1 of 2


: fear excited by sudden danger : alarm
gave me quite a fright
: something strange, ugly, or shocking


2 of 2


frighted; frighting; frights

transitive verb

: to alarm suddenly : frighten
Choose the Right Synonym for fright

fear, dread, fright, alarm, panic, terror, trepidation mean painful agitation in the presence or anticipation of danger.

fear is the most general term and implies anxiety and usually loss of courage.

fear of the unknown

dread usually adds the idea of intense reluctance to face or meet a person or situation and suggests aversion as well as anxiety.

faced the meeting with dread

fright implies the shock of sudden, startling fear.

fright at being awakened suddenly

alarm suggests a sudden and intense awareness of immediate danger.

view the situation with alarm

panic implies unreasoning and overmastering fear causing hysterical activity.

the news caused widespread panic

terror implies the most extreme degree of fear.

immobilized with terror

trepidation adds to dread the implications of timidity, trembling, and hesitation.

raised the subject with trepidation

Examples of fright in a Sentence

Noun Her eyes were wide with fright. people in our neighborhood think that that orange and green office building is a hideous fright Verb a ghastly sight that would fright even the most stouthearted soul
Recent Examples on the Web
There are plenty of noisy jump scares Many of the frights play with the idea of sound and silence, since the aliens hunt based on noise. Benjamin Vanhoose, Peoplemag, 28 June 2024 The natural world evolved many pop culture frights long before storytellers used them to terrify us. Big Think, 24 June 2024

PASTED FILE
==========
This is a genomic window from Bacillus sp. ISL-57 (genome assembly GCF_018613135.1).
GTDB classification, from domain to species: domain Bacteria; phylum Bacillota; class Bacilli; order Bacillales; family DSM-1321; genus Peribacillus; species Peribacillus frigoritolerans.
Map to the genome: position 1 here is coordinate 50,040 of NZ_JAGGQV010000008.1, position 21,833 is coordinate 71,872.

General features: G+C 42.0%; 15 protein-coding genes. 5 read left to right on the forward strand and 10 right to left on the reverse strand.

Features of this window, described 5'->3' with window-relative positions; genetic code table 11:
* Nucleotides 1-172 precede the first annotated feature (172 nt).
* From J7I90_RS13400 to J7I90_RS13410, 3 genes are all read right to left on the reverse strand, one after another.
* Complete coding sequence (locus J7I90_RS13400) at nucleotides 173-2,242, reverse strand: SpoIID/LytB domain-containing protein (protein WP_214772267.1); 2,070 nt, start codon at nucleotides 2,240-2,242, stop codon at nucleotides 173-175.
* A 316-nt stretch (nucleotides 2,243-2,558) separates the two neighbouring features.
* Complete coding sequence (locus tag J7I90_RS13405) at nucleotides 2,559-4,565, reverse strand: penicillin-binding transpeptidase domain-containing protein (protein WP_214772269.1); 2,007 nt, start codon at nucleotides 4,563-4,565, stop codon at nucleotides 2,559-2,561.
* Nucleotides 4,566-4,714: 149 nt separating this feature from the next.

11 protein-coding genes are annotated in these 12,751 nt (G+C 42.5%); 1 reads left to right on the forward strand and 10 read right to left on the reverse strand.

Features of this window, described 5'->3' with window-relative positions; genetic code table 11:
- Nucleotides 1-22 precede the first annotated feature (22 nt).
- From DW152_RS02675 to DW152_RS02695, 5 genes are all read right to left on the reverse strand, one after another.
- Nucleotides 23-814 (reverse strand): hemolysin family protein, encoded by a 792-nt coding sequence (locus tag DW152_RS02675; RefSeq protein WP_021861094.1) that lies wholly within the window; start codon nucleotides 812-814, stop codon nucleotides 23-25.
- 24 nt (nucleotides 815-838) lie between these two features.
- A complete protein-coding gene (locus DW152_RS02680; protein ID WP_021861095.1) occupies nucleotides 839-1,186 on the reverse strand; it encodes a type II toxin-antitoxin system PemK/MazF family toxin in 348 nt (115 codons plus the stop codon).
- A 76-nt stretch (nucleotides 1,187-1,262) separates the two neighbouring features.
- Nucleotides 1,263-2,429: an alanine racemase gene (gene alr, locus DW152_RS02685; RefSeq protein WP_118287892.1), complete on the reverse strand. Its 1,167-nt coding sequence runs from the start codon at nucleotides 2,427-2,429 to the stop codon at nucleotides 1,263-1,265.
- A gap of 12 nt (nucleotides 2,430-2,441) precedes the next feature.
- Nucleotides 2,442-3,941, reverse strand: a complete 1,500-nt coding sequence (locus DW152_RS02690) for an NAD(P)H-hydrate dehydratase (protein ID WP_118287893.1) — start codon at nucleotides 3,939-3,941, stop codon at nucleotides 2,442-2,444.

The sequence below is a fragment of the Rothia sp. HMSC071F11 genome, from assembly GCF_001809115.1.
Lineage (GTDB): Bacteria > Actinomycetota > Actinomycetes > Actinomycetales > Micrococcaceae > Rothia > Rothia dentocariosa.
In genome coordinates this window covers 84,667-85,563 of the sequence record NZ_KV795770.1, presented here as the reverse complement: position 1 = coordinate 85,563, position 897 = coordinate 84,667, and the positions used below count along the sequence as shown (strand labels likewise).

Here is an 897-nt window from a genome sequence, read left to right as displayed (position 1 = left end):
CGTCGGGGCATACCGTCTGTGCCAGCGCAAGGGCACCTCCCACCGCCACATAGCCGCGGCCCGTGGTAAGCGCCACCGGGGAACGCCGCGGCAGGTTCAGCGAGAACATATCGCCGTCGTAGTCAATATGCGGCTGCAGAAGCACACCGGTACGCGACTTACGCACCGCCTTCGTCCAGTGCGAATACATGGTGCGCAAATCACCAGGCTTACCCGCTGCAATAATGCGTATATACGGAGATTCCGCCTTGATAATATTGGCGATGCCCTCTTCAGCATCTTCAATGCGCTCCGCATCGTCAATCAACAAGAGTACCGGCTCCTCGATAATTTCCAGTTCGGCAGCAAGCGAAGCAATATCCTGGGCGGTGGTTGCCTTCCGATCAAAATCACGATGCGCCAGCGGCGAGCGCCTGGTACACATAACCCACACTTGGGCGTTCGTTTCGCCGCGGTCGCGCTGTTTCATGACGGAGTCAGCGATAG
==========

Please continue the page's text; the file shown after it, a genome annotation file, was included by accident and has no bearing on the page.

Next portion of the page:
For anyone into sheer terror with a side of entertainment, streaming services like Shudder can fright and delight. Jennifer Jolly, USA TODAY, 22 Dec. 2022 See all Example Sentences for fright 

These examples are programmatically compiled from various online sources to illustrate current usage of the word 'fright.' Any opinions expressed in the examples do not represent those of Merriam-Webster or its editors. Send us feedback about these examples.

Word History



Middle English, going back to Old English fyrhtu, fyrtho, fryhto (Northumbrian) "fear, dread, source of dread," going back to Germanic *furhtīn- (whence also Gothic faurhtei), noun derivative of *furhta- "frightened, fearful" (whence Old English forht "frightened," Old Saxon foraht, foroht, Old High German forht, foraht, Gothic faurhts), probably going back to Indo-European *pr̥k-to-, adjective from a verbal base *pr̥k-, whence also Tocharian A & B pärsk- "be afraid" (going back to *pr̥k-sk-)

Note: Germanic nouns derived directly from the adjective include Old Frisian fruchte "fear," Old Saxon forhta, Old High German forahta. Indo-European *p(e)rk- is taken by some to be a "root extension" of a hypothetical base *per- "test, risk," which would connect it to fear entry 1; see note at peril entry 1.


Middle English frighten, going back to Old English fyrhtan, going back to Germanic *furhtjan- (whence also Old Saxon forhtian "to fear, shy away from," Old High German forahten, furhten, Gothic faurhtjan), verbal derivative of *furhta- "frightened, fearful" — more at fright entry 1

Note: The causative meaning of the Old English verb is not reflected in the other Germanic forms; Old English also has a weak verb of a different class, forhtian "to fear, be afraid."

First Known Use


before the 12th century, in the meaning defined at sense 1


before the 12th century, in the meaning defined above

Time Traveler
The first known use of fright was before the 12th century

Dictionary Entries Near fright

Cite this Entry

“Fright.” Dictionary, Merriam-Webster, Accessed 22 Jul. 2024.

Kids Definition


: fear caused by sudden danger : sudden terror
cry out in fright
: something that is strange, ugly, or shocking
your hair looks a fright

More from Merriam-Webster on fright

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